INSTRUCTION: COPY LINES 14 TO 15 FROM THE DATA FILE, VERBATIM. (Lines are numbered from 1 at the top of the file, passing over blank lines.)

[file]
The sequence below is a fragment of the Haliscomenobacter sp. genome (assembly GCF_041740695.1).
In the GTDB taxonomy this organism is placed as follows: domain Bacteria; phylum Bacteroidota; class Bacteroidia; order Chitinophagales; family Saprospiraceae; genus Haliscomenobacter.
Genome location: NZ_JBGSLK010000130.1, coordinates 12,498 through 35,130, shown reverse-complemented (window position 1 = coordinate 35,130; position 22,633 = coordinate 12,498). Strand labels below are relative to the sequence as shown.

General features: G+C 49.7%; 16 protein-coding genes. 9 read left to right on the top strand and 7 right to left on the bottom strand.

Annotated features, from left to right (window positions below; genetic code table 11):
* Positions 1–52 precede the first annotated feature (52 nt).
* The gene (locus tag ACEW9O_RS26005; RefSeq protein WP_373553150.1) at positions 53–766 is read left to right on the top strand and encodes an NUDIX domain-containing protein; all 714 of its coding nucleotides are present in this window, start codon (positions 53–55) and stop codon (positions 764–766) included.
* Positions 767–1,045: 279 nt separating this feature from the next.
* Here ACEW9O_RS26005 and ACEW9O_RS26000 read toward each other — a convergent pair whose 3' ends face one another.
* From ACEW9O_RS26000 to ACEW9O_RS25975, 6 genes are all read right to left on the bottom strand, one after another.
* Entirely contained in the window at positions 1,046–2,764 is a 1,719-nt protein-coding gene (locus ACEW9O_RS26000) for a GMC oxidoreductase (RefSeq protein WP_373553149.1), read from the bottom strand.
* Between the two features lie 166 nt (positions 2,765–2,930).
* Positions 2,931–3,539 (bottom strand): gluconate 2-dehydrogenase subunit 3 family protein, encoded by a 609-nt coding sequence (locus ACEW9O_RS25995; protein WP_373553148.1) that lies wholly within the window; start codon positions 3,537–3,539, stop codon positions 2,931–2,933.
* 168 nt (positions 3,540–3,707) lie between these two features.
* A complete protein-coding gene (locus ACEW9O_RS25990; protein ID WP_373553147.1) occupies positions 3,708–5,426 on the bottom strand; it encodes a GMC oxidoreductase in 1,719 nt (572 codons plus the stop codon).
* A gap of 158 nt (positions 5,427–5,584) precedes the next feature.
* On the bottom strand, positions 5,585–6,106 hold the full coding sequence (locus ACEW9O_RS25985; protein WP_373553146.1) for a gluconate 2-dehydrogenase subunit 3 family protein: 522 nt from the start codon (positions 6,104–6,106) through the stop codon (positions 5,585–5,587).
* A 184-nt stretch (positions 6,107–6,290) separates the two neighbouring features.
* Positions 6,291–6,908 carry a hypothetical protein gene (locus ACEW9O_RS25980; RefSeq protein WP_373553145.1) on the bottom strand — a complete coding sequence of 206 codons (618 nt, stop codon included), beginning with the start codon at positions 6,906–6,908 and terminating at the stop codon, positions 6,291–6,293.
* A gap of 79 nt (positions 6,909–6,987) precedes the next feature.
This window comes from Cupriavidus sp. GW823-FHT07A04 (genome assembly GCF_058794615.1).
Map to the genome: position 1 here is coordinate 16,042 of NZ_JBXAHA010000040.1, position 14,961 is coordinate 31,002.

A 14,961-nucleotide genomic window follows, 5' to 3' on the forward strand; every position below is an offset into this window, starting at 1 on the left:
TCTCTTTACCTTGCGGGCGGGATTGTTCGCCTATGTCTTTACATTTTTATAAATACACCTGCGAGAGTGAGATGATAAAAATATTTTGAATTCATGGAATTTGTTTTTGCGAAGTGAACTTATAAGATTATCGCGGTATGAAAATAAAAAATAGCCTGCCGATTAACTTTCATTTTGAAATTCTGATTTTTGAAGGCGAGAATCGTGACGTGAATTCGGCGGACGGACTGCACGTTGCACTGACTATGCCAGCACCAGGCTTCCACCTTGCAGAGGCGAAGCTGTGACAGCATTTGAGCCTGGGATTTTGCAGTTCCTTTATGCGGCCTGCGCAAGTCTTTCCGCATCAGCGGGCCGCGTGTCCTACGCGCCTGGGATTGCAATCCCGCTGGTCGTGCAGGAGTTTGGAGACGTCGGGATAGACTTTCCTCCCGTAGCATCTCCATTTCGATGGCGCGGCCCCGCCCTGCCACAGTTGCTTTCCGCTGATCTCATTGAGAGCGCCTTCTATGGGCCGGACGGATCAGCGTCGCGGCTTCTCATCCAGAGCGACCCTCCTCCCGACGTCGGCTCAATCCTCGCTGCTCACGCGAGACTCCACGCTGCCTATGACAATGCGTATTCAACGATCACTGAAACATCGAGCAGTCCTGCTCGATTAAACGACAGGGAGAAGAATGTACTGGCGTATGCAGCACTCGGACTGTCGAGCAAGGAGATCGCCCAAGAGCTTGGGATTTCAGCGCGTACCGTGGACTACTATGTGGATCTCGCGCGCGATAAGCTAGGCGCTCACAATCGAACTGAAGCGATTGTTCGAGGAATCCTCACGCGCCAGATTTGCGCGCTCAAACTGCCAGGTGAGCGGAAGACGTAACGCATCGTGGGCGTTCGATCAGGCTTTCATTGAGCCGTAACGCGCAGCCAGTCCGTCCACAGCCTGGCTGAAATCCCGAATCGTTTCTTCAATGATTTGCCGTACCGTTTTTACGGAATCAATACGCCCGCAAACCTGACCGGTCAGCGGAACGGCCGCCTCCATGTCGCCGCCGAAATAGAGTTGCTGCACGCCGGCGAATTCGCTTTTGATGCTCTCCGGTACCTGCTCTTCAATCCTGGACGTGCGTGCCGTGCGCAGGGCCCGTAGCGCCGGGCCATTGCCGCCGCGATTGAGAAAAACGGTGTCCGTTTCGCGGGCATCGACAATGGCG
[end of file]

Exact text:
* 168 nt (positions 3,540–3,707) lie between these two features.
* A complete protein-coding gene (locus ACEW9O_RS25990; protein ID WP_373553147.1) occupies positions 3,708–5,426 on the bottom strand; it encodes a GMC oxidoreductase in 1,719 nt (572 codons plus the stop codon).